The death and life of the great British pub
Across the country, pubs are being shuttered at an alarming rate – scooped up by developers and ransacked for profit – changing the face of neighbourhoods and turning our beloved locals into estate agents, betting shops, and luxury flats. This is the story of how one pub fought back…
The massive number of pubs in Britain, something between 50,000 and 60,000, is credited by some to the Black Death. Plague-struck, the 14th-century Britons who had not been annihilated were left in an emptier land, earning higher wages, perhaps better inclined to enjoy themselves. They spent more time and money than ever before in purpose-built taverns or private residences that would sell them drink. Some 700 years later, the pubs themselves have contracted a form of plague. Call it the Black Development.
Closures began on a pandemic scale around the time of the 2008 financial crash, when spending in pubs dropped with the recession. Landlords’ profits fell. Meanwhile many of the pubcos, which had undergone rapid expansion during the 90s and 2000s, found themselves over indebted. As the property market collapsed, they were urged by creditors to offload assets, and this meant selling on pubs – often in great anonymous batches.
Some of the thousands of pubs that were sold on after 2008 went on to reopen under new ownership. Some even reopened as pubs, but the majority were remade as restaurants, cafes, minimarkets, community centres, flats (lots of flats), betting shops, loan shops, estate agents. The Beech Tree in Blackburn was converted into the headquarters of a religious charity. The Three Pigeons in Oswestry was bought by a local football team, for use as its clubhouse. The Campaign For Real Ale (Camra) estimated in 2008 that a third of all shuttered pubs were converted into secondary businesses. Another third became residential properties. The final third were demolished. The Turners Arms in Rotherham, in fact, became the office of a demolition firm.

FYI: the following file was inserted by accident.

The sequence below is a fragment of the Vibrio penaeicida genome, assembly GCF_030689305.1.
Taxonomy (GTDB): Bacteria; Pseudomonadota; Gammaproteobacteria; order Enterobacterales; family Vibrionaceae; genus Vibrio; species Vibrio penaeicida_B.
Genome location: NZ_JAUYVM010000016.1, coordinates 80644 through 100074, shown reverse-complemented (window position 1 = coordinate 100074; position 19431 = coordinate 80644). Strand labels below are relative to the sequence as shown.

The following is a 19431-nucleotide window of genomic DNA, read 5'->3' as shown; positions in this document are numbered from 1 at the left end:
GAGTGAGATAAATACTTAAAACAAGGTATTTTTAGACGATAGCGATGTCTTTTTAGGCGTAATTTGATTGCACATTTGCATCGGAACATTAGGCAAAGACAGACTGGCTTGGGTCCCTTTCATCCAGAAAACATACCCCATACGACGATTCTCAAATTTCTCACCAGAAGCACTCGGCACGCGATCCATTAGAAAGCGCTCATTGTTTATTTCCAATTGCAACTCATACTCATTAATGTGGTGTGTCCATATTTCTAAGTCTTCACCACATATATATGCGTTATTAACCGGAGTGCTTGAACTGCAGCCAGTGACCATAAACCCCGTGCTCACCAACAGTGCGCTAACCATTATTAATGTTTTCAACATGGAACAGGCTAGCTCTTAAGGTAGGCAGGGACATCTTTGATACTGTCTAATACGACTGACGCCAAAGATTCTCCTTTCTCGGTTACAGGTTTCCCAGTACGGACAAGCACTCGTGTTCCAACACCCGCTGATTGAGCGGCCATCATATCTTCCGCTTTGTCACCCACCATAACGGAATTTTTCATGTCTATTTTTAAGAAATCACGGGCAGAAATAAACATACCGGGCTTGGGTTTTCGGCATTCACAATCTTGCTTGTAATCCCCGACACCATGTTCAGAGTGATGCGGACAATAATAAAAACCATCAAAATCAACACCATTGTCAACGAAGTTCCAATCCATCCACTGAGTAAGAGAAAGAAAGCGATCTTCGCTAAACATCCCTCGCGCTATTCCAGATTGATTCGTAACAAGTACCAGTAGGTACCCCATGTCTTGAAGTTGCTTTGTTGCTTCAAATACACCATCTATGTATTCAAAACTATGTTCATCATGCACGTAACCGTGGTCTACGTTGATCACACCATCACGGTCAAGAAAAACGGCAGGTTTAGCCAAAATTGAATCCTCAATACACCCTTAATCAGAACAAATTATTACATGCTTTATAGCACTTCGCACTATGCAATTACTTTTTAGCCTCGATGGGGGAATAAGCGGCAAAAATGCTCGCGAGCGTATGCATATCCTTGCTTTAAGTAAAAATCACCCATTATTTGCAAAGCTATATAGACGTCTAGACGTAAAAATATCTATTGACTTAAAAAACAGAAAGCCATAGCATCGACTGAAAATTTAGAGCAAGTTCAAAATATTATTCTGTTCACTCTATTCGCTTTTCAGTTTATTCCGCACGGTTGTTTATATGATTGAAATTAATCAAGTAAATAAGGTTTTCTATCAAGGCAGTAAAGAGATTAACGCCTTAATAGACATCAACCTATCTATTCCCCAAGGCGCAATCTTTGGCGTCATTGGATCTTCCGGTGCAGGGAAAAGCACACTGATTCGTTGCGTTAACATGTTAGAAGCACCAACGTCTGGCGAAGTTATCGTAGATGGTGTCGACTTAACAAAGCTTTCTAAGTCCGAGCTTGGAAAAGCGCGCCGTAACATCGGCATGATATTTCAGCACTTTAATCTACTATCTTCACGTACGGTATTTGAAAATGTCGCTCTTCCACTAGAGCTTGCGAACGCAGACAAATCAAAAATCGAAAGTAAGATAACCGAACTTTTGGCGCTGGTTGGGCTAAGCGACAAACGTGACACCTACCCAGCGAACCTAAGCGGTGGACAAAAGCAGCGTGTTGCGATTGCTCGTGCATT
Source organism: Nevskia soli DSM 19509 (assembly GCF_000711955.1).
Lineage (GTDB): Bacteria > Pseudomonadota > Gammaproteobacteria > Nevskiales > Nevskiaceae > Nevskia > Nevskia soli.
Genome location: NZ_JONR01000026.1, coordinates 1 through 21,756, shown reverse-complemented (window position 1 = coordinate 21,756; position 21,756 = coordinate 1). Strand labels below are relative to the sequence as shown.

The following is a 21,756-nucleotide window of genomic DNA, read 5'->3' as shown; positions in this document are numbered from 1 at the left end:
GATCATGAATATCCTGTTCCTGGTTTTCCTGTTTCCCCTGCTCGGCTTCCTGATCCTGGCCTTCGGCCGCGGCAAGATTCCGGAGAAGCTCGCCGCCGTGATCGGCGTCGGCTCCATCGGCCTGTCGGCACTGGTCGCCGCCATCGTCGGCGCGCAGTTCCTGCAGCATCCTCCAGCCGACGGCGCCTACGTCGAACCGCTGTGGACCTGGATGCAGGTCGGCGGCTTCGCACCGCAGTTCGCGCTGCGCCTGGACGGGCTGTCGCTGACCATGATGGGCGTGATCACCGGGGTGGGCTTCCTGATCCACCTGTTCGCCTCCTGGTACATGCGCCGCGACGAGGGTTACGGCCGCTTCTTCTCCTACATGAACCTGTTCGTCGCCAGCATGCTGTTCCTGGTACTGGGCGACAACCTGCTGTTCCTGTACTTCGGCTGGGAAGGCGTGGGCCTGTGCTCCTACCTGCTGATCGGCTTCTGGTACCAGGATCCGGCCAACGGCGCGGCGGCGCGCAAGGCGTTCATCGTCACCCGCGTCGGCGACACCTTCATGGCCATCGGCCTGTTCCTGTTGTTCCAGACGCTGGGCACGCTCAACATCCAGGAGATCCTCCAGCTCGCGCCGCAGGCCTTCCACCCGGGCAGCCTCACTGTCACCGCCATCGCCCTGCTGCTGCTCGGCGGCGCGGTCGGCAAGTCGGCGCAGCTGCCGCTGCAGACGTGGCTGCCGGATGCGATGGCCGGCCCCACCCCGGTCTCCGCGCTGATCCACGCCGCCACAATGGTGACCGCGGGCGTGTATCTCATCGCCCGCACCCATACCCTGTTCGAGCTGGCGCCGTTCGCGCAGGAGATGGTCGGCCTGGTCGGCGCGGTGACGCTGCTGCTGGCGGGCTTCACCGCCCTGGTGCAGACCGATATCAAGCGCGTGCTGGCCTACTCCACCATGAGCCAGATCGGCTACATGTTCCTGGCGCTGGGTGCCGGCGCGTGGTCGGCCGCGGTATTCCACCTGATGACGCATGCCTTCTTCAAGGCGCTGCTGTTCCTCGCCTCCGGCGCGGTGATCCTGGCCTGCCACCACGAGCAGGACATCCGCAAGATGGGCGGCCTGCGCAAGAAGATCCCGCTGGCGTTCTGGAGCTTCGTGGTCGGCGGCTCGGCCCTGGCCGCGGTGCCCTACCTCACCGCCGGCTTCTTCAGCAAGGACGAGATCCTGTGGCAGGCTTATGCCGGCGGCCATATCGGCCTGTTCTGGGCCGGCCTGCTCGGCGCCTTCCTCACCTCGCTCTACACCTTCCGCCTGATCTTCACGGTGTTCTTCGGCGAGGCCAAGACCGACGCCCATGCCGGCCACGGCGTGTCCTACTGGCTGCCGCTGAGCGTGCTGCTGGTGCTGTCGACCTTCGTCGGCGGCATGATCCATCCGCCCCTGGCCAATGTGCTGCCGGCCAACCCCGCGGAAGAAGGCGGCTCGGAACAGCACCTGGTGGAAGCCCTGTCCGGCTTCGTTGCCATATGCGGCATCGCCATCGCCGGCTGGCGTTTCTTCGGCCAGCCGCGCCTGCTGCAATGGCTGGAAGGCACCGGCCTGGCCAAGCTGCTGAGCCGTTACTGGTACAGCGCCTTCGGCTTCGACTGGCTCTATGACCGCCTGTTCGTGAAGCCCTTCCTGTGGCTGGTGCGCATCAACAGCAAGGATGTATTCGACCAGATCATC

“The time of the 2008 financial crash” was also the first year after the UK smoking ban that came into force on 1 July 2007. During that time pubs lost a great many customers who had enjoyed a cigarette with their pint. I was one of them. I used to go more or less every day. Now I only go when it’s sunny and there’s a garden I can sit in. A lot of smokers stopped going completely.
And the 2008 financial crash had zero effect on my spending. Absolutely zero. Maybe that’s because I didn’t used to buy myself drinks using a credit card. I used to buy my pint with money – pound notes – from my bank current account. And everybody else did the same. Or so I thought.
But some people don’t seem to be able to understand that when pubs lose many of their best customers, they’re likely to go broke. And whoever wrote this article is one of them. In fact, smokers do at least get a mention. But the smoking ban isn’t even offered as a possible factor in the “closure pandemic”.
But, hey, it’s the Guardian, and I suppose that both the writers and readers can believe any number of nonsensical, politically correct things before they’ve even had breakfast. It’s probably politically correct for people to believe that the smoking bans don’t affect pubs adversely, because smoking bans are always A Good Thing, and so can’t have affected them adversely. Something ought to be true, so it must be true. It’s called ‘wishful thinking’. And it’s a form of madness.
Anyway, here’s Donald Trump being asked by Oprah if he’ll ever run for president… back in 1988. And he says all the things he’s still saying now. At least shows he’s consistent.